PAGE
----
5. Yeah if ever changing kiln in the future I will be more diligent and research into the controller like you, not just the size and amperage as I did with this one... Not sure if ny controller can actually be changed upon further examination. However I know very little about electrics. Thinking that if this is the case, it may be why the upgraded controller cannot be bought separately though.
  6. Apologies for the slow response, busy few days. Know very little about electrics, but having looked at my controller now perhaps it actually cannot be changed and that is why they won't sell the upgrade unless with a kiln as it must be made together...
  7. I have a Nabertherm top 80 kiln with a Nabertherm B400 controller. Wish I could upgrade to the C440 controller as this allows up to 10 saved programmes with up to 20 segments in each, but it doesn't seem that it can be purchased without buying a kiln at the same time...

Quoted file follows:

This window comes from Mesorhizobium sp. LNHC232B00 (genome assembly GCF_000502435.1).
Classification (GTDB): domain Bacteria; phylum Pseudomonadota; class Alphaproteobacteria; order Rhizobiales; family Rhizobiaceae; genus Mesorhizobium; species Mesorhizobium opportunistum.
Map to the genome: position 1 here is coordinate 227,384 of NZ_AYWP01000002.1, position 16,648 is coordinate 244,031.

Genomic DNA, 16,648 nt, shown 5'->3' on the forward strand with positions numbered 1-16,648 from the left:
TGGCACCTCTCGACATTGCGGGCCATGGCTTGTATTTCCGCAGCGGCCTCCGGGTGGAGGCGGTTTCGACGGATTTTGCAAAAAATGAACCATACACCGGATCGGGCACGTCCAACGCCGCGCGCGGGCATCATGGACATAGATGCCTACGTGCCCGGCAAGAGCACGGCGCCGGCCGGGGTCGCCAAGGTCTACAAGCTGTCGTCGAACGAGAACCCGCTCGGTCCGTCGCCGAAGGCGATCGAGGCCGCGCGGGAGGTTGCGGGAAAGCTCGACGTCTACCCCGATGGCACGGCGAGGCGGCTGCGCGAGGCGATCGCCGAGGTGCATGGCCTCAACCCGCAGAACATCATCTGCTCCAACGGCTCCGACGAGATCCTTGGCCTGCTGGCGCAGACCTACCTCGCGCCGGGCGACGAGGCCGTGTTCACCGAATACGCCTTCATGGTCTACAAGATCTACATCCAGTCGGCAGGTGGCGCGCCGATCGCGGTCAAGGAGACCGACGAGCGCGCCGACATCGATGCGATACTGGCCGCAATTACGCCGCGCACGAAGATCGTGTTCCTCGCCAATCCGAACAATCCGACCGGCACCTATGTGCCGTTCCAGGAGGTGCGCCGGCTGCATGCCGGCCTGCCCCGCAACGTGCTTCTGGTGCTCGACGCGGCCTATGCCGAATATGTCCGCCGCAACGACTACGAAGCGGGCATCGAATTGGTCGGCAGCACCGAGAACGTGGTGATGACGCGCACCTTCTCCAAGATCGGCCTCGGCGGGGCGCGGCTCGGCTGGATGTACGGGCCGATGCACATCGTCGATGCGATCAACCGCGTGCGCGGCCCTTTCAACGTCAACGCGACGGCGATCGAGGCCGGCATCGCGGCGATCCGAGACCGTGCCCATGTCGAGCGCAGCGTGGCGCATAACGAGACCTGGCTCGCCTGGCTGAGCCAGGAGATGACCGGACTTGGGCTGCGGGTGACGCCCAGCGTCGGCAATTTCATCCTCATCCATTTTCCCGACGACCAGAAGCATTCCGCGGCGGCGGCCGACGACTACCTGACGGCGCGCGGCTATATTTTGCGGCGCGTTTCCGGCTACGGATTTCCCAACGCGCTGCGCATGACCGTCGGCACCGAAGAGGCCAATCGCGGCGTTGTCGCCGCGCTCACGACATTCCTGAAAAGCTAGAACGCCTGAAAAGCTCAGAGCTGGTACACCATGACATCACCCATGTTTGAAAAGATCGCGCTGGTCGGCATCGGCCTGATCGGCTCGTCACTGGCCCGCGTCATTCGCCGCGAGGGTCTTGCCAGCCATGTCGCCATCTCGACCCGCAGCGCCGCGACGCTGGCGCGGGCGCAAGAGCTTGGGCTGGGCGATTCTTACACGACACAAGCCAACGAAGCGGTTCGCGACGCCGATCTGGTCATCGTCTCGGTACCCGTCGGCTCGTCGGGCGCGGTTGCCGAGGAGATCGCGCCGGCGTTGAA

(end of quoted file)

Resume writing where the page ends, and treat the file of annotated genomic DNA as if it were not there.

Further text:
8. Thank you so much for the informative response. Definitely seems to be more variety in approaches to firings out there than inconsistencies. Makes it a hard field to navigate and figure out! The manufacturers actually ran a test of their own with one of the troublesome glazes using a firing schedule of; -500oC/h to 1030oC -75oC/h to 1200oC -15min soak And they claim to have had no issue... However they didn't recommend going as fast as they did in the initial segment. So I will definitely give a go with a faster first segment leading into a slower rate at the end of 60oC/h for the last 2 hours. Putting a bisque on today so will be a few days before I get to try it out.